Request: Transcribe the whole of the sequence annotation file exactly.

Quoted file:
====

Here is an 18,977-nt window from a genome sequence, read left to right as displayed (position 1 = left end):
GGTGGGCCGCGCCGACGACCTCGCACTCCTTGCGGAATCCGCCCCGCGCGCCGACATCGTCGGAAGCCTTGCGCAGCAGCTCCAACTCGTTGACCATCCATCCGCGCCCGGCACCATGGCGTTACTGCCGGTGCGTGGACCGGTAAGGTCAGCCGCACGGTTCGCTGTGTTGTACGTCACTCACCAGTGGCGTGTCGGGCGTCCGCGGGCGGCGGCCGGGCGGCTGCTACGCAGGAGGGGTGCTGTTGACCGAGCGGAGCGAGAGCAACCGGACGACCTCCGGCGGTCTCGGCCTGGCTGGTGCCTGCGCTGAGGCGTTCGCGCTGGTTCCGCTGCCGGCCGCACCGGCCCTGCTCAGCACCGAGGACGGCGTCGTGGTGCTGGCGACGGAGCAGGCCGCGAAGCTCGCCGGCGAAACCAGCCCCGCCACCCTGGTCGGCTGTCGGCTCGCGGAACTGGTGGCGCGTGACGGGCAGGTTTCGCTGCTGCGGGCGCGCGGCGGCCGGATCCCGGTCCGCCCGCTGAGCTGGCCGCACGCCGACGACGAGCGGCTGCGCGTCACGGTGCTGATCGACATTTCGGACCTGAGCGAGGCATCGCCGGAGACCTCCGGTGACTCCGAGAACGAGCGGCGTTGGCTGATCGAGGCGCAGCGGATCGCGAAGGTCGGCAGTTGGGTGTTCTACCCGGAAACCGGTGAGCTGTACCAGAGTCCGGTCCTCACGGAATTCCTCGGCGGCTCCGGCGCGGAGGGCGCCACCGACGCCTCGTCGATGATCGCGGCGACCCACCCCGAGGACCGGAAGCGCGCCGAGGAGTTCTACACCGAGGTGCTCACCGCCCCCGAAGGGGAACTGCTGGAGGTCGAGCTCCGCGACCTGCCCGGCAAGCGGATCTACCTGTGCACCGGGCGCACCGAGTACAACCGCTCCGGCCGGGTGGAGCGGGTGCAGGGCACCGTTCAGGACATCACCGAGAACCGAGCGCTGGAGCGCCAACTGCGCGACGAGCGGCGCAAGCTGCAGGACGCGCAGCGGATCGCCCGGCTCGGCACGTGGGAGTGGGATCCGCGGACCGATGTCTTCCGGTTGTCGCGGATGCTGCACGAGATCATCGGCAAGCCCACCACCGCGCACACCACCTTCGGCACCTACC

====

Here is an 18,977-nt window from a genome sequence, read left to right as displayed (position 1 = left end):
GGTGGGCCGCGCCGACGACCTCGCACTCCTTGCGGAATCCGCCCCGCGCGCCGACATCGTCGGAAGCCTTGCGCAGCAGCTCCAACTCGTTGACCATCCATCCGCGCCCGGCACCATGGCGTTACTGCCGGTGCGTGGACCGGTAAGGTCAGCCGCACGGTTCGCTGTGTTGTACGTCACTCACCAGTGGCGTGTCGGGCGTCCGCGGGCGGCGGCCGGGCGGCTGCTACGCAGGAGGGGTGCTGTTGACCGAGCGGAGCGAGAGCAACCGGACGACCTCCGGCGGTCTCGGCCTGGCTGGTGCCTGCGCTGAGGCGTTCGCGCTGGTTCCGCTGCCGGCCGCACCGGCCCTGCTCAGCACCGAGGACGGCGTCGTGGTGCTGGCGACGGAGCAGGCCGCGAAGCTCGCCGGCGAAACCAGCCCCGCCACCCTGGTCGGCTGTCGGCTCGCGGAACTGGTGGCGCGTGACGGGCAGGTTTCGCTGCTGCGGGCGCGCGGCGGCCGGATCCCGGTCCGCCCGCTGAGCTGGCCGCACGCCGACGACGAGCGGCTGCGCGTCACGGTGCTGATCGACATTTCGGACCTGAGCGAGGCATCGCCGGAGACCTCCGGTGACTCCGAGAACGAGCGGCGTTGGCTGATCGAGGCGCAGCGGATCGCGAAGGTCGGCAGTTGGGTGTTCTACCCGGAAACCGGTGAGCTGTACCAGAGTCCGGTCCTCACGGAATTCCTCGGCGGCTCCGGCGCGGAGGGCGCCACCGACGCCTCGTCGATGATCGCGGCGACCCACCCCGAGGACCGGAAGCGCGCCGAGGAGTTCTACACCGAGGTGCTCACCGCCCCCGAAGGGGAACTGCTGGAGGTCGAGCTCCGCGACCTGCCCGGCAAGCGGATCTACCTGTGCACCGGGCGCACCGAGTACAACCGCTCCGGCCGGGTGGAGCGGGTGCAGGGCACCGTTCAGGACATCACCGAGAACCGAGCGCTGGAGCGCCAACTGCGCGACGAGCGGCGCAAGCTGCAGGACGCGCAGCGGATCGCCCGGCTCGGCACGTGGGAGTGGGATCCGCGGACCGATGTCTTCCGGTTGTCGCGGATGCTGCACGAGATCATCGGCAAGCCCACCACCGCGCACACCACCTTCGGCACCTACC